Near the banks of the Clearwater River in Idaho there is an earthen mound that members of the Nez Perce tribe, by tradition, believe is the center of the world, the place from which all people originated. It is unlikely that very many Nez Perce believe this is literally true but, even if they believed the myth with all of their heart and soul, they would find it impossible to impose their belief on the rest of the country. There are just not enough of them.
There are many more Muslims in the world and a fair share of them feel compelled to enforce their version of religious truth. The Taliban in Afghanistan, the army of militant Sunnis in Syria and Iraq and numerous radical, religiously motivated factions in other Islamic countries simply can't stand the idea that other people may not see things the way they do. They are willing and eager to imprison and kill to enforce their beliefs.
In Uganda, political leaders who claim to be Christian think it's perfectly fine to execute gays and lesbians. They are inspired by a narrow reading of the Bible and cheered on by zealots from the United States who think modern-day persecution of homosexuals is justified by a few passages taken from texts written in distant millenniums. Oklahoma state legislator Scott Esk has said "we would be totally in the right" to stone gays to death because that is what God desires. In the ranks of America's religious right, Esk is more outspoken but not alone in his interpretation of Scripture.
Many people observe the world's multiple sectarian conflicts and look back at the religiously inspired wars, pogroms and persecutions that have scarred history and conclude that religion is the source of most human misery. Really, though, religion isn't precisely the problem. People who hold fervent beliefs and want to inflict them on everyone else -- they are the problem.
The United States is fortunate to have founding documents written by men who rejected the notion that any one sect or any religiously based government has the right to impose a particular set of beliefs on free people. Thomas Jefferson spoke for most of his compatriots when he wrote, "I have sworn upon the altar of God eternal hostility against every form of tyranny over the mind of man." That principle has kept the country open to a broad range of religious practices and, by law, safe from imposed religion.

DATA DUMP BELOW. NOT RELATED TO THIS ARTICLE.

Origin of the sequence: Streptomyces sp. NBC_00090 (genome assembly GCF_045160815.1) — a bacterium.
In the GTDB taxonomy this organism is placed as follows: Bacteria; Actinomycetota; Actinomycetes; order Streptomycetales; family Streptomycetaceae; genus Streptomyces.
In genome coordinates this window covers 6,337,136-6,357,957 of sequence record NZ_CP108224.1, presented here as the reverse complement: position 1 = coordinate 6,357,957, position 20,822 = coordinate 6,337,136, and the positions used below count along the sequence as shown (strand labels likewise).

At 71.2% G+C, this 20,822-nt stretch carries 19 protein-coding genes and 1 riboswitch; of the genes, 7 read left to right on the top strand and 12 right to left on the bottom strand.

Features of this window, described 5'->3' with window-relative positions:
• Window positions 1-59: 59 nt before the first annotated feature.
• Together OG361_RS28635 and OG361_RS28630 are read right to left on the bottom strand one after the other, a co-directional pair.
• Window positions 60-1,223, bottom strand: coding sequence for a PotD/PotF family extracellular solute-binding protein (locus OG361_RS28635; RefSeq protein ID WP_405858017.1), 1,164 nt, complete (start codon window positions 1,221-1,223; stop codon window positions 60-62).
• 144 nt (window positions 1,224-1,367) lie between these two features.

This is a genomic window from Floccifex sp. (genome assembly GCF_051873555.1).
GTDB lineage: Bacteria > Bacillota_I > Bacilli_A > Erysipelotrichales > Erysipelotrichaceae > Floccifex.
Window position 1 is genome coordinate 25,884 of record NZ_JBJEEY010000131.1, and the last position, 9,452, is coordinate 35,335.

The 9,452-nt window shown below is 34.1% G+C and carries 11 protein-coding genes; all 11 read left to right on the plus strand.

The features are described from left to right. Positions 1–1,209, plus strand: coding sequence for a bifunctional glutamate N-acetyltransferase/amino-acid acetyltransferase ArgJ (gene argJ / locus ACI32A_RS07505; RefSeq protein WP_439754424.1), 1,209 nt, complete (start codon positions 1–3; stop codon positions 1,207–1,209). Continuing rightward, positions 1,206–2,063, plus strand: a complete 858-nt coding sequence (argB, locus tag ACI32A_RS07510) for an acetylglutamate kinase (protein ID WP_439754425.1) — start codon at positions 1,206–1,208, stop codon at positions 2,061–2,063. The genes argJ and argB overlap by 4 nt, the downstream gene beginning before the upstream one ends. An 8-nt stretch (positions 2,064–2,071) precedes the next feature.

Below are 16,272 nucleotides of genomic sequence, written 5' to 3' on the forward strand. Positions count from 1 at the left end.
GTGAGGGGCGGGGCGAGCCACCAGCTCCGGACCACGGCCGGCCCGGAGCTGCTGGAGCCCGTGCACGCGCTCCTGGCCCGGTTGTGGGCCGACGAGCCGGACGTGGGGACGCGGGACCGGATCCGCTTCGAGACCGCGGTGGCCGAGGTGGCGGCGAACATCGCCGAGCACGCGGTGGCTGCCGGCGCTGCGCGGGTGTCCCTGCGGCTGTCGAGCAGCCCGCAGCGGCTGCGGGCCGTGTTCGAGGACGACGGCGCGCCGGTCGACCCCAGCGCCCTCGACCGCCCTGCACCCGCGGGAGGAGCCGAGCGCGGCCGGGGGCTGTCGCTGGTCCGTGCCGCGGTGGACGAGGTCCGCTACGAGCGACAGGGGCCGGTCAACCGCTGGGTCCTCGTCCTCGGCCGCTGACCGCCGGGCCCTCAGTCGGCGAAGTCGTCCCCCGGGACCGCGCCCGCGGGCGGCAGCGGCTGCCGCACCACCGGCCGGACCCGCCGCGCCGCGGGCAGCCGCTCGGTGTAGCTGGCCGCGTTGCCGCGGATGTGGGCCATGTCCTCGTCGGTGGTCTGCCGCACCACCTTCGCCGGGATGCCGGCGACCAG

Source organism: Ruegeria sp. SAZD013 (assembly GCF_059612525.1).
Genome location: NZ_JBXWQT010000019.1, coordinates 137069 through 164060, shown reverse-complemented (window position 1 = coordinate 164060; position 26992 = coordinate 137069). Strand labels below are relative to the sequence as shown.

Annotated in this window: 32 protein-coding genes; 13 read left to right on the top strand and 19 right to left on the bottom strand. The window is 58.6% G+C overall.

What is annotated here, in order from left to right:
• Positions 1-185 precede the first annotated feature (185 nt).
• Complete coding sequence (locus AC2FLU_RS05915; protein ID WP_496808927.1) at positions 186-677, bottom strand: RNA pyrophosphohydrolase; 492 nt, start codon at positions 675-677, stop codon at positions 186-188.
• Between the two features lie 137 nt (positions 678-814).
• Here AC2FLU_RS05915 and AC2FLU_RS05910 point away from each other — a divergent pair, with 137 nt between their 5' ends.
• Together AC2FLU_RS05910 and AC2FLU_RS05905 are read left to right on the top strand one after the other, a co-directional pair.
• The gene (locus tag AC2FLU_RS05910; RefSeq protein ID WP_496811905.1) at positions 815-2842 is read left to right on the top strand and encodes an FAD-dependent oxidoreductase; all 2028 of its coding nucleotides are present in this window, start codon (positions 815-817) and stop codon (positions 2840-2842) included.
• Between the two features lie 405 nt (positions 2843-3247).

With abortion rights being curtailed on largely religious grounds in many states, with traditional believers being challenged by the swift spread of same sex marriage and with the U.S. Supreme Court giving an exemption from federal laws to corporations that claim a religious belief, the debate over the role of religion in public life is utterly contemporary.
For the first time, we have one political party – the Republicans – whose prime spokesmen compete to identify with the views of religious fundamentalists who are the most solid base of the party. Among past and future GOP presidential candidates, few are shy about proclaiming their faith. Gov. Rick Perry of Texas hosts evangelical gatherings, former-Arkansas Gov. Mike Huckabee was a preacher himself and ex-Sen. Rick Santorum bases all his social policy prescriptions on his conservative Catholicism. There is nothing wrong with that – they are as free as any of us to believe what they want -- but it's worth acknowledging that this is a new thing in U.S. politics. Before Jimmy Carter, it is hard to think of a serious presidential candidate, other than William Jennings Bryan, who was overt in his declarations of faith. Most kept it private, both because it was the common view that religion and politics did not mix well and because many of them were not especially religious men.